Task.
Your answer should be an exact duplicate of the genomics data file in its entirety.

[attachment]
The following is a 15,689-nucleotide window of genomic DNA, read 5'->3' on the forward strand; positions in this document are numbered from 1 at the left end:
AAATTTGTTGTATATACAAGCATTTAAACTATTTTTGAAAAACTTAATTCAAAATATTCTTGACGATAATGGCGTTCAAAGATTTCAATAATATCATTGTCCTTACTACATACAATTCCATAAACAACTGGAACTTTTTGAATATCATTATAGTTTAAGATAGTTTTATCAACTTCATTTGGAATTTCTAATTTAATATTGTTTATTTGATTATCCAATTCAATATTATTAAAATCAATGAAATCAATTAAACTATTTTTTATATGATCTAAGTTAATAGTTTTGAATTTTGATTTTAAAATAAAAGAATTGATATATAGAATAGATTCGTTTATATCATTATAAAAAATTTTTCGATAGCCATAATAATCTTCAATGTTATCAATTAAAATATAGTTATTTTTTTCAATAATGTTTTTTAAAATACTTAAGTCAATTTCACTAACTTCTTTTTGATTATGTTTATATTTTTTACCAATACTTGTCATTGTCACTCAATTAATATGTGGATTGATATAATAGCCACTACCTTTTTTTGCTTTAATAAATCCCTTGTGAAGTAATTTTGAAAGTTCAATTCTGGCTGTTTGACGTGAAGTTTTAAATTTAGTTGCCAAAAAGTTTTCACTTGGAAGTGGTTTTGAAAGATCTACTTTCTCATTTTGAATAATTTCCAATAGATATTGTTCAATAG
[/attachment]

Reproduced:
The following is a 15,689-nucleotide window of genomic DNA, read 5'->3' on the forward strand; positions in this document are numbered from 1 at the left end:
AAATTTGTTGTATATACAAGCATTTAAACTATTTTTGAAAAACTTAATTCAAAATATTCTTGACGATAATGGCGTTCAAAGATTTCAATAATATCATTGTCCTTACTACATACAATTCCATAAACAACTGGAACTTTTTGAATATCATTATAGTTTAAGATAGTTTTATCAACTTCATTTGGAATTTCTAATTTAATATTGTTTATTTGATTATCCAATTCAATATTATTAAAATCAATGAAATCAATTAAACTATTTTTTATATGATCTAAGTTAATAGTTTTGAATTTTGATTTTAAAATAAAAGAATTGATATATAGAATAGATTCGTTTATATCATTATAAAAAATTTTTCGATAGCCATAATAATCTTCAATGTTATCAATTAAAATATAGTTATTTTTTTCAATAATGTTTTTTAAAATACTTAAGTCAATTTCACTAACTTCTTTTTGATTATGTTTATATTTTTTACCAATACTTGTCATTGTCACTCAATTAATATGTGGATTGATATAATAGCCACTACCTTTTTTTGCTTTAATAAATCCCTTGTGAAGTAATTTTGAAAGTTCAATTCTGGCTGTTTGACGTGAAGTTTTAAATTTAGTTGCCAAAAAGTTTTCACTTGGAAGTGGTTTTGAAAGATCTACTTTCTCATTTTGAATAATTTCCAATAGATATTGTTCAATAG